*That the Mariners wanted to develop the adjacent property themselves: “No, we’re not a land acquisition business, we’re in the baseball business.” Lincoln said. “If someone had said you (Mariners) ought to buy that warehouse next to the garage because someone might put an arena there, I would have said, “You’re crazy.” Why would we want to buy more land? That thought has never come up with our ownership group. If fans are upset with us now, imagine what it would be like if we were spending money on something besides payroll.”

Lincoln did own up to the fact that his April 3 letter to political leaders led to misunderstanding and criticism by the public and the principals in the deal:

“To the extent they have misunderstood what we’ve tried to say,” he said,  “I’d be the first to apologize.”

He also tried to put to bed another, related rumor that has the Mariners selling the franchise this off-season, perhaps to minority owner John Stanton, at least partly due to the threat posed by the potential arena:

“I’ll say the same thing I said before,” Lincoln said, “pure nonsense.”

As far as the the outcome of the environmental study, if the study and the politicians conclude that SoDo is the best spot for the arena,  “We’ll be good citizens,” he said. “We’ll roll up our sleeves and try to do the best we can. But we will continue to think it’s the wrong place.”

After listening to Lincoln and Waldman, I have three opinions:

*The sweat over congestion and parking is legitimate, because no other metro market in the country is attempting to cram so much activity — port, sports and a downtown core — into such a tight space limited by water on one side and railroads on the other.

*The intense competition for the sports dollar posed by six major sports enterprises in Seattle should cause apprehension in any franchise operator; to say otherwise doesn’t pass the snicker test.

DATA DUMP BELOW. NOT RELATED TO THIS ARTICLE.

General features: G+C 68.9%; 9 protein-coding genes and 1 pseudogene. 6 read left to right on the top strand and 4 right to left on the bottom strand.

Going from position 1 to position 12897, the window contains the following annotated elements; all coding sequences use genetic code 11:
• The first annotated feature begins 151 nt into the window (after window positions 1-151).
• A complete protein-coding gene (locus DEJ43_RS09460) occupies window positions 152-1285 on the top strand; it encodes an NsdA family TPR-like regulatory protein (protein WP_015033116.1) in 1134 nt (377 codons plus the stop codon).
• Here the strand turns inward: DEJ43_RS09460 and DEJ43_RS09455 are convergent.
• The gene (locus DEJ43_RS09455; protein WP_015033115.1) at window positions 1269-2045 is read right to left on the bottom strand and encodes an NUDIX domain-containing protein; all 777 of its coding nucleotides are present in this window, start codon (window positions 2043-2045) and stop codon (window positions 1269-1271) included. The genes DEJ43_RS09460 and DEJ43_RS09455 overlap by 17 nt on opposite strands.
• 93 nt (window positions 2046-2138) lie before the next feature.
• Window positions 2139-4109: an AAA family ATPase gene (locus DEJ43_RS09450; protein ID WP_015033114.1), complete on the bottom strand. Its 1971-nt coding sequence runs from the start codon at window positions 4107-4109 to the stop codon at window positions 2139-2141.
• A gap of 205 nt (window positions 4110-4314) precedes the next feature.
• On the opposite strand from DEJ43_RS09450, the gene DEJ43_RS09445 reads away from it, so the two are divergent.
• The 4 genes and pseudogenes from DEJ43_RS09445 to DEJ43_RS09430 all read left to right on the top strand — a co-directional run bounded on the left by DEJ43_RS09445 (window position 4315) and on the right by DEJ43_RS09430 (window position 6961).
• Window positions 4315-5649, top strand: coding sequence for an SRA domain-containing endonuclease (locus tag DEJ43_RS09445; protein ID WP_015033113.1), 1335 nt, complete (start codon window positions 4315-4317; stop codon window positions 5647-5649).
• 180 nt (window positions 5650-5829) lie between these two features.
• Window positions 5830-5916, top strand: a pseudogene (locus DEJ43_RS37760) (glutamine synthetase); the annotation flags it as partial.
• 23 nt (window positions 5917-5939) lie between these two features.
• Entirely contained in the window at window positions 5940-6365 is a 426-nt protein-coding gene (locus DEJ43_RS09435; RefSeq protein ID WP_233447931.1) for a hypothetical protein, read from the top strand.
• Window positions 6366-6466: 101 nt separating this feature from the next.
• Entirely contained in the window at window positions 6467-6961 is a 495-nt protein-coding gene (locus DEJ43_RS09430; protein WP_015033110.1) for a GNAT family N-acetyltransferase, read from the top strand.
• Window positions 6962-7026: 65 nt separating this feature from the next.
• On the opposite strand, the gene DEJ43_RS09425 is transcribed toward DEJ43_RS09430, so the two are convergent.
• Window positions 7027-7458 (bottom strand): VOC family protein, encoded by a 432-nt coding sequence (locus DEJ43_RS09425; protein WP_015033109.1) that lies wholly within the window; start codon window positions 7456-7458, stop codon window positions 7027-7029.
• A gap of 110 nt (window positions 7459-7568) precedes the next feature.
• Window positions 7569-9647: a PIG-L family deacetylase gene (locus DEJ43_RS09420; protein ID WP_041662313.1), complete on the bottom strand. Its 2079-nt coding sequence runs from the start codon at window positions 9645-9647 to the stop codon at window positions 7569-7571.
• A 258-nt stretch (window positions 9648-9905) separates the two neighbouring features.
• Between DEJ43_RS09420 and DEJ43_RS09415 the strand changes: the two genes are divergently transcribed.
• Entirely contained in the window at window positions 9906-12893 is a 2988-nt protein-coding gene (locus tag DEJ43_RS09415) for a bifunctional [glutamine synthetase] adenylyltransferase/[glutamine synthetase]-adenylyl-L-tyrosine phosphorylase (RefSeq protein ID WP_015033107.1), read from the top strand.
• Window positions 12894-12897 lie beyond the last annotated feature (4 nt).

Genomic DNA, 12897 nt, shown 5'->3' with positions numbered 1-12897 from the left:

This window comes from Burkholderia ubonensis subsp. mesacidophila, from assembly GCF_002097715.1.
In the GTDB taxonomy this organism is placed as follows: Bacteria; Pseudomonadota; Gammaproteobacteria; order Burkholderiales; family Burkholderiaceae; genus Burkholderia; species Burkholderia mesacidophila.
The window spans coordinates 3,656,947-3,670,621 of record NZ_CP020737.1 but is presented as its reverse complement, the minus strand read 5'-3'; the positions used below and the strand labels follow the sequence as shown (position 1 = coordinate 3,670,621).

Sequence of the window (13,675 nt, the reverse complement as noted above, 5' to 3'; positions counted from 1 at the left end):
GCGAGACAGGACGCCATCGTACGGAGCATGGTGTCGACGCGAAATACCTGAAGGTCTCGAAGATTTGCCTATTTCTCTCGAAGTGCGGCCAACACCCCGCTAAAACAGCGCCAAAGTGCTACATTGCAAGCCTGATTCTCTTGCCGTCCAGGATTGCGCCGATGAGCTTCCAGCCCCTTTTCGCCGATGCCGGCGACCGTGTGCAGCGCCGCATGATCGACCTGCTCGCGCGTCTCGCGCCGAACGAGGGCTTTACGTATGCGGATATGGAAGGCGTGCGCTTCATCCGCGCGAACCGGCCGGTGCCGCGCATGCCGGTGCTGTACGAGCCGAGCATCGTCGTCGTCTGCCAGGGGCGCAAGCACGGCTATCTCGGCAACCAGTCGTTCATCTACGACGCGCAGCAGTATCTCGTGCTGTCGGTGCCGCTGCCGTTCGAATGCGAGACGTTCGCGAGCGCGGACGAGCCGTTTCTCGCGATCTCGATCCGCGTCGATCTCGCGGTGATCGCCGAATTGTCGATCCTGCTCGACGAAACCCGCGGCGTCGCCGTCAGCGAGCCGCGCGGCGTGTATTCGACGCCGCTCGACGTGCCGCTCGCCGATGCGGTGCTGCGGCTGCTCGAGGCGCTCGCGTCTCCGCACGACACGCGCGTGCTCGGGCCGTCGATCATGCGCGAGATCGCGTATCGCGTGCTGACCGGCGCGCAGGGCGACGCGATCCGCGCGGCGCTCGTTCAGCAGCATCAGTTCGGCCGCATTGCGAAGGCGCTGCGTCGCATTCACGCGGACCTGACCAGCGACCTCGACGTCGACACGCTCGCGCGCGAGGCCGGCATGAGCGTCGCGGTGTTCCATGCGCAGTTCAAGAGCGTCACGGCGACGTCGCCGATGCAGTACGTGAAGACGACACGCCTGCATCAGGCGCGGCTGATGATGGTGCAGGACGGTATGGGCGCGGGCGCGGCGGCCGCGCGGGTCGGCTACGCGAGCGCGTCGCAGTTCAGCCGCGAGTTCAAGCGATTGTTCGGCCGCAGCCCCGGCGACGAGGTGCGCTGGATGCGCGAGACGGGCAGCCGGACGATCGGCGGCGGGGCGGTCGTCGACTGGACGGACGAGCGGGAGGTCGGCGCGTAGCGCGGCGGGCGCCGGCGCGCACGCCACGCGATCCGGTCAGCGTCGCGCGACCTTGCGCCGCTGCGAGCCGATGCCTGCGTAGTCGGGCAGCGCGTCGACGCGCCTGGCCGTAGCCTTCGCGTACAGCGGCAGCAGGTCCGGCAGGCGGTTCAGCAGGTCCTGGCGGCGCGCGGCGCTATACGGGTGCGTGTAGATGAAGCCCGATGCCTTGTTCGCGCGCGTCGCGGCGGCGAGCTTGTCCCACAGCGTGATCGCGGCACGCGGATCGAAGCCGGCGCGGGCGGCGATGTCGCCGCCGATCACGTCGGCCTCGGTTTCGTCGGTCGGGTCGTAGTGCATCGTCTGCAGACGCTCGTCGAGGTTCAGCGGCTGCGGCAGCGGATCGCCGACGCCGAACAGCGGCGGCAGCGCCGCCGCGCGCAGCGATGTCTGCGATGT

*Often, something big and important is never for sale until it’s sold.

If you care about this issue, and are a fan of light more than heat, please read the transcript of the interview. The subject will be Topic A here for the next year — or at least until Sunday, should the Seahawks stuff Tom Brady and the Patriots.


  • 3 Lions

    What a worthless steward Howard Lincoln has been!

  • Stewards of horrible baseball…yup…totally worth getting behind these guys. Chuck and Howard need to resign.

    • art thiel

      Credibility has been a big deal from the beginning for the Mariners. They make have points about the arena, but can’t be seen around the baseball.

      • joe

        if you agree with your points then i have to disagree with that, i dont think their concerns of traffic and environment have anything to do with the amount of money they are losing from fans because they have not even put an effort to put together a winning team since 2001. If Mariners acted like they cared about their fans, they wouldnt even be complaining, you dont hear the sounders saying anything. so Howard lincoln, just accept this arena and stop alienating the fanbase

        • joe

          if you agree with their points then i have to disagree with that*
          sorry my bad, typos

  • Hammtime

    Clearly Howie and Chuck are very concerned about traffic around Safeco. They’ve have taken on themselves to solve the problem by fielding such a crappy team that only a minimum number of people go to watch the games. Thank you Howie and Chuck.

  • Scottie

    Painful interview and a perfect example of a shocking lack of self-awareness from Lincoln on behalf of the Mariners.

    Here’s a tip Howard: if the Mariners are winning, fans will find a way to Safeco regardless of traffic and parking spaces.

  • White Shadow